Hi, Rafi Bienenstock here. I’ve been a volunteer with Chai Lifeline Toronto now for three years. Throughout my years volunteering I feel like I have seen the immediate effect of Chai Lifeline from the front lines. From being at the office in Toronto, putting away box after box of donations, to dancing with all the amazing Chai warriors in Camp Simcha, I’ve seen Chai Lifeline do the impossible everywhere.
Approximately 4 years ago the Chai Lifeline Niagara trip came to Toronto. My family hosted a few of the staff members over Shabbos and naturally, we started shmuzing about Chai Lifeline. They got me really interested in seeing what it’s all about, so that Saturday night I joined the guys at a pool party. Needless to say I had an amazing time and I realized then and there I wanted as much to do with Chai Lifeline as possible.
The summer after grade 11, I became an official Chai Lifeline volunteer. Almost every day I was asked to do something, whether to do a meal delivery or go down to Sick Kids Hospital and just spend time with a patient. The looks I got when walking into their room carrying toys from the office or a meal from Tov Li was priceless.
That same summer I did the Bike4Chai. For anyone who doesn’t know what that is, check YouTube because any explanation I could give will be underselling it. Finally hitting the finish line and seeing the hundreds of kids dancing in their wheelchairs and smiling at me was one of the craziest feelings I’ve ever felt. That is, until I became a counsellor at Camp Simcha.
One memory from Camp Simcha that seems to be my strongest one was arrival day second session. One of the busses coming into camp was delayed, so everyone had already gone into the auditorium for the opening day show. By the time that last bus arrived it had started pouring rain and nobody was in the mood to be outside after the whole day of dancing and going crazy. But when that bus rolled up to camp, and those kids were arriving hours after the whole welcome party was over, there we were. Almost every single staff member was singing and dancing and acting as if they had just woken up from a power nap, when really they just finished 10 hours of constant rave. Nobody cared that it was freezing cold and pouring rain or that a few minutes ago they were too tired to stand. They wanted the kids to have the best time of their lives, and that was only the first day.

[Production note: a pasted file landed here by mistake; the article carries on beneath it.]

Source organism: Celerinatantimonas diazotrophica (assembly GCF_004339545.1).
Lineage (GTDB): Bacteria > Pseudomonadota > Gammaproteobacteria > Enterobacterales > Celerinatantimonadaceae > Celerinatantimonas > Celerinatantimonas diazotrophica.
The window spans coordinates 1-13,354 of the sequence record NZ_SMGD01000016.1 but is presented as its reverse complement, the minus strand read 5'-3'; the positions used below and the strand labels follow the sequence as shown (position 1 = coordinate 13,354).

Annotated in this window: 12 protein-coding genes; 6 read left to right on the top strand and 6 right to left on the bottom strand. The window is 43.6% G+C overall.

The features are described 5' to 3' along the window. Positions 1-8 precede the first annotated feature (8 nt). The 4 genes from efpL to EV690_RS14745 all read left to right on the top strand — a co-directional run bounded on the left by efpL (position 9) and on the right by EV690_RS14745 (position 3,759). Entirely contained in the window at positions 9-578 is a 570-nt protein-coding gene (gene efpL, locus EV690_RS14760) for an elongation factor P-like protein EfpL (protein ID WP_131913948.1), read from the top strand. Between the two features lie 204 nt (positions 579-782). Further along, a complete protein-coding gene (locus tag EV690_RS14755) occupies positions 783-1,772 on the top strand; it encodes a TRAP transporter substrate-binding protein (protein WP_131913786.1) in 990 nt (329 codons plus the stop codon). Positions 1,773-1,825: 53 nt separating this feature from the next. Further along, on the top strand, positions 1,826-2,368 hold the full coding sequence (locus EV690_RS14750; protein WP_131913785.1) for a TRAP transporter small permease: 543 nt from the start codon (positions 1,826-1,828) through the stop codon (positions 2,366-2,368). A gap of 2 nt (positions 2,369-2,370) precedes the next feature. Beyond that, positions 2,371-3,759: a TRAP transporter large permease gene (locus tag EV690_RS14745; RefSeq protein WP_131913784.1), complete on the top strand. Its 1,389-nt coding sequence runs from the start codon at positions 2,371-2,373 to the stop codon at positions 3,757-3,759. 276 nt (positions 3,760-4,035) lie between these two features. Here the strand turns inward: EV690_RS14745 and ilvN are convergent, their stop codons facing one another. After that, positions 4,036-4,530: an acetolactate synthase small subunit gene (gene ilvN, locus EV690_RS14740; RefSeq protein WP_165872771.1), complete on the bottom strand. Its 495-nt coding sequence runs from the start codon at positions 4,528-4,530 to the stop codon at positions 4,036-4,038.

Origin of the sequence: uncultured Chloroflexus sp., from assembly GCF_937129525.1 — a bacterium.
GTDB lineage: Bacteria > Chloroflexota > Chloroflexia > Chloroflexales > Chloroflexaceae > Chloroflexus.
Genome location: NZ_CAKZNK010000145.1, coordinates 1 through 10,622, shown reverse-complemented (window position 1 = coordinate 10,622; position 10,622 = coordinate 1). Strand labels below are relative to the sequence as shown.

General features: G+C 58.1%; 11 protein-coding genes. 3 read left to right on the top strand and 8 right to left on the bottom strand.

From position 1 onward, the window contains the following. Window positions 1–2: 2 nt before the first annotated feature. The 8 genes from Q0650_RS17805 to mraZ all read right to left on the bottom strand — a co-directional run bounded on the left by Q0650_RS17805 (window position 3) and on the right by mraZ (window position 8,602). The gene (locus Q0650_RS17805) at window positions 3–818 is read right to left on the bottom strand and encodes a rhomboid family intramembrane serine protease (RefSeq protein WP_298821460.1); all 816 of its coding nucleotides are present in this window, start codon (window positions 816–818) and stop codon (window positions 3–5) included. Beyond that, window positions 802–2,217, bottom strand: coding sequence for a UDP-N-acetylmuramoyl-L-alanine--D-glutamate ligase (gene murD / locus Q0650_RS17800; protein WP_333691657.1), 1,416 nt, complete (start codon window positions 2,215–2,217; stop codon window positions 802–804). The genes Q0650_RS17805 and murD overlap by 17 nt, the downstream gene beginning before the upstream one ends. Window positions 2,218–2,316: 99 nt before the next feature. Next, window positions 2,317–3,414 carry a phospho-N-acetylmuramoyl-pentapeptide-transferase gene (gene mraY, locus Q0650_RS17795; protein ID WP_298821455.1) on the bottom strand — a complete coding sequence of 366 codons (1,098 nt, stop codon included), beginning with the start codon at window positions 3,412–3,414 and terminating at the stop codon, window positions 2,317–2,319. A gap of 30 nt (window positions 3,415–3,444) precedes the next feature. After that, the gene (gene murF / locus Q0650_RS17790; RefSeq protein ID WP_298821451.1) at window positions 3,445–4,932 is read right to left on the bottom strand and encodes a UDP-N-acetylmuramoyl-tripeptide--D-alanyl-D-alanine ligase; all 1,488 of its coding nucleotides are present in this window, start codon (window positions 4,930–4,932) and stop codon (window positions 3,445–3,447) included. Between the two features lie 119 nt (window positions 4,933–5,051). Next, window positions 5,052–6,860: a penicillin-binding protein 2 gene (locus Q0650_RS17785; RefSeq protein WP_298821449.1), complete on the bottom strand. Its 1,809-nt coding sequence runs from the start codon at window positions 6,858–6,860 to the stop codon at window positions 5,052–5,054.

Now I am in yeshiva in Israel and still doing whatever I can for Chai Lifeline. They have a branch in Israel called Chaiyainu and I volunteer for that while I’m here. Anywhere you go there are always people who need help and Chai Lifeline is always there to give it.
This summer while I was home I decided what better way to spend my days than volunteering full time for Chai Lifeline. I have a newfound respect for every one of the staff members there. At all times of the day they are running around doing anything and everything they can to help as many people as possible. No matter how many volunteers Chai Lifeline has, nothing could get done without the amazing team we have in Toronto to guide us.
I just want to say, thanks so much for everything you guys do and allowing me to be a part of something so great.